New home sales were up in August, but is that a sign of a strengthening market?
In August, new home sales rose 5.7 percent month-to-month and 21.6 percent year-over-year to a seasonally adjusted annual rate of 552,000, according to the latest numbers from the U.S. Census Bureau. Those numbers not only defied analyst expectations, but also came at time when much of the housing market is slowing for seasonal reasons.
As encouraging as those stats are, though, they obscure some of the more complex trends currently at work in new construction, and below, we’ve detailed four of the most compelling:
1. Year-to-Date Sales Growth – For the first eight months of 2015, there were 359,000 new home sales, an increase of 21.1 percent over the same time period in 2014. Monthly and yearly sales statistics are notoriously erratic in the new construction market, so such a strong year-to-date number indicates more convincingly that 2015 will be a very positive year for new home sales.
2. Moderating Prices – After rising to unsustainable levels in 2014 and early 2015, new home prices have balanced considerably in the second half of this year. In August, the median sales price of new homes was $292,700, while the average sales price was $353,400. By monthly measurements, those prices were up 0.55 percent and 2.5 percent from July, and though median price rose 0.34 percent from August 2014, average price was down 0.79 percent. The rising prices of 2014 and early 2015 pushed new construction out of reach for most American consumers, so the current price moderation is a very welcome sign for middle-class and first-time buyers.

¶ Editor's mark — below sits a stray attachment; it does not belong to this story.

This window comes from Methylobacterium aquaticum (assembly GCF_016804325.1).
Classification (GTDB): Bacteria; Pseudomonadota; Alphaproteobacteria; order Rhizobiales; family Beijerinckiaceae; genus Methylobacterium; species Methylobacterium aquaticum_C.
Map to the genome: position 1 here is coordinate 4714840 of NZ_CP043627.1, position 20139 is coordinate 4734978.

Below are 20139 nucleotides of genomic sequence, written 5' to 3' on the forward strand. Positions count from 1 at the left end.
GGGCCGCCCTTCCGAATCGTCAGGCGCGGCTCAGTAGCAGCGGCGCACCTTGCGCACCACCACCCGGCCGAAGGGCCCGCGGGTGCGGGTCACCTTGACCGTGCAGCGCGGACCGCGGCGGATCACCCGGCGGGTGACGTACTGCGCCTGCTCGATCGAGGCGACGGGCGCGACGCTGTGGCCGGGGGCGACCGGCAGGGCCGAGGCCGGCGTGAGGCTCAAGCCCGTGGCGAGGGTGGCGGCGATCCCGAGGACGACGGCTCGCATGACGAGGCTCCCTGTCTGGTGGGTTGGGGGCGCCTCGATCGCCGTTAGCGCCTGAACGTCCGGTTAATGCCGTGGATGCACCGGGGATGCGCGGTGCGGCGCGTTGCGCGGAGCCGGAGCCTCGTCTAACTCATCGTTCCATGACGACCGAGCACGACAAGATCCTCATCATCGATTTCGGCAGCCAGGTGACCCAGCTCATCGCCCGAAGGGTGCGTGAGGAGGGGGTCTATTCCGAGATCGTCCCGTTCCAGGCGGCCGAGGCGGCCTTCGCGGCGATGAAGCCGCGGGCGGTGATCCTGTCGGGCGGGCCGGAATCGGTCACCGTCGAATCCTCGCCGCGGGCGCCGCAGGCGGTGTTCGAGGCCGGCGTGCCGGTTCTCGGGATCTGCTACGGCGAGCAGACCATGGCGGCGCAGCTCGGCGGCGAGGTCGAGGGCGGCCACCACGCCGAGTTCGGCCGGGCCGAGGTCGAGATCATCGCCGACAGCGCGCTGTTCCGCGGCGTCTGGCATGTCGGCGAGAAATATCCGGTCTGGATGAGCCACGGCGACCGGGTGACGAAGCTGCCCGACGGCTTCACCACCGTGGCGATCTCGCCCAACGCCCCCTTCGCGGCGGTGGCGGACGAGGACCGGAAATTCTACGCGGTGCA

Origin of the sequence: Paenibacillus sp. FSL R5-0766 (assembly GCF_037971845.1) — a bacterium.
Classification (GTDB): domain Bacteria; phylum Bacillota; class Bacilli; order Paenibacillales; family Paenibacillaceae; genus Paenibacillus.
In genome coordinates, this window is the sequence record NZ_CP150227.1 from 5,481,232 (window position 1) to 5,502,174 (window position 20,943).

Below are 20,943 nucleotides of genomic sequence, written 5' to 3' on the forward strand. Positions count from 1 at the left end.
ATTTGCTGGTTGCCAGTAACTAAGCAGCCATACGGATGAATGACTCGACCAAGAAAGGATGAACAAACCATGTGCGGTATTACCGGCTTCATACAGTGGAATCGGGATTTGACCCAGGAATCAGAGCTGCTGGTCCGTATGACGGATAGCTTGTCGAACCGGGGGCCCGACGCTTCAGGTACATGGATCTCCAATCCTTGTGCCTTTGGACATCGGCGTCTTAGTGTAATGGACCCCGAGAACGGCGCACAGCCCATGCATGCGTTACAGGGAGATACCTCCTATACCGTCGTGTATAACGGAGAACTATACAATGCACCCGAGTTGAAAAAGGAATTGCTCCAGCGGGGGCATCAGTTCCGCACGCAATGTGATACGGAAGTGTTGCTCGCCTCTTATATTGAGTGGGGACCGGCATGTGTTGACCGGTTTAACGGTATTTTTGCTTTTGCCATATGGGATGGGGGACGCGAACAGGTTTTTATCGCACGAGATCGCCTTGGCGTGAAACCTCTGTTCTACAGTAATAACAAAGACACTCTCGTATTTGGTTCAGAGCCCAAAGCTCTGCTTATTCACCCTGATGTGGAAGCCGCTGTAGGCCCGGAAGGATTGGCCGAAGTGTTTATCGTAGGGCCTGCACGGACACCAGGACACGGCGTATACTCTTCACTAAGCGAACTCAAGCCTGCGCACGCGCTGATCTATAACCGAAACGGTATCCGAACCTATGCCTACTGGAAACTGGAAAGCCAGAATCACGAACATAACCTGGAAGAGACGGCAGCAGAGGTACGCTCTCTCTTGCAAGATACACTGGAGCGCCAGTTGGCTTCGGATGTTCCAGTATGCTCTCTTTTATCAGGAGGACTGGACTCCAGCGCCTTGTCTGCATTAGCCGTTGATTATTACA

3. More Balanced Inventory – The key factor in 2015’s moderating prices has been a more balanced inventory of new homes. The market share for luxury homes in new construction (those priced $500,000 and up) has skyrocketed in recent years, rising from 4.65 percent in August 2002 to 15.56 percent in August of this year, while at the same time, new homes priced $199,999 and below have fallen from 55.81 percent to 22.22 percent.
As our graph below demonstrates, though, lower-priced new homes have made somewhat of a comeback in the last year, and the price of new homes has moderated as a result:
4. Still Far from Normal – Even with all the aforementioned positives, the new construction market still has room for improvement before it returns to its pre-boom norms, and nowhere is that more apparent than in the existing-to-new ratio. A comparison of existing-home sales to new home sales, the ratio normally runs at a 6:1 rate, meaning six existing sales to every new home sale. In the post-boom housing market, though, economic forces (namely foreclosures, distressed sales and historically low building) have tilted that ratio more towards existing homes, and the ratio in August was 10:1. Simply put, until that ratio returns to the 6:1 mark, housing cannot be considered truly recovered.